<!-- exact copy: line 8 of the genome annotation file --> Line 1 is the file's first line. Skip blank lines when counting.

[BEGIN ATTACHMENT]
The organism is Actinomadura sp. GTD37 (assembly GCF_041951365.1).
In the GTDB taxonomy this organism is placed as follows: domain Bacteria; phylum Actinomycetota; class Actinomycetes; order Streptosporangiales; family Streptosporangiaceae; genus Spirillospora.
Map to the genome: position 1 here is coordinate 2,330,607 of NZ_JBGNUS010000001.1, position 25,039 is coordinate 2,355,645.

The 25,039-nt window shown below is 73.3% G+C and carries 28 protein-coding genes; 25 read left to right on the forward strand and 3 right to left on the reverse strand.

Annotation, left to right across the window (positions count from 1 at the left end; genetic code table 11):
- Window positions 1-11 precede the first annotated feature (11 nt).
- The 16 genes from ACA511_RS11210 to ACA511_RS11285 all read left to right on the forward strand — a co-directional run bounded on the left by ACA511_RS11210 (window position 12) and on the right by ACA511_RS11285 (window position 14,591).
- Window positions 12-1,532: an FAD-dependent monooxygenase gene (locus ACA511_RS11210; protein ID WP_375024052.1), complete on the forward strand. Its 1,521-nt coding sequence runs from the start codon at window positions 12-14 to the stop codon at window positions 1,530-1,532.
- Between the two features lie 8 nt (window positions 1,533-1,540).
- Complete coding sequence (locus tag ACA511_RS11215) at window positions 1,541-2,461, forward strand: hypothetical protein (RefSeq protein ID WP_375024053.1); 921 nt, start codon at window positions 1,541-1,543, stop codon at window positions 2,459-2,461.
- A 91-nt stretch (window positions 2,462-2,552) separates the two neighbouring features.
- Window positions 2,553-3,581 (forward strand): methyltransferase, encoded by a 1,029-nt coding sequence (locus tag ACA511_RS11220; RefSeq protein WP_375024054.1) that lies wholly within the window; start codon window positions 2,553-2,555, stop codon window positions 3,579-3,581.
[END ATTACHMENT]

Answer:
- Window positions 12-1,532: an FAD-dependent monooxygenase gene (locus ACA511_RS11210; protein ID WP_375024052.1), complete on the forward strand. Its 1,521-nt coding sequence runs from the start codon at window positions 12-14 to the stop codon at window positions 1,530-1,532.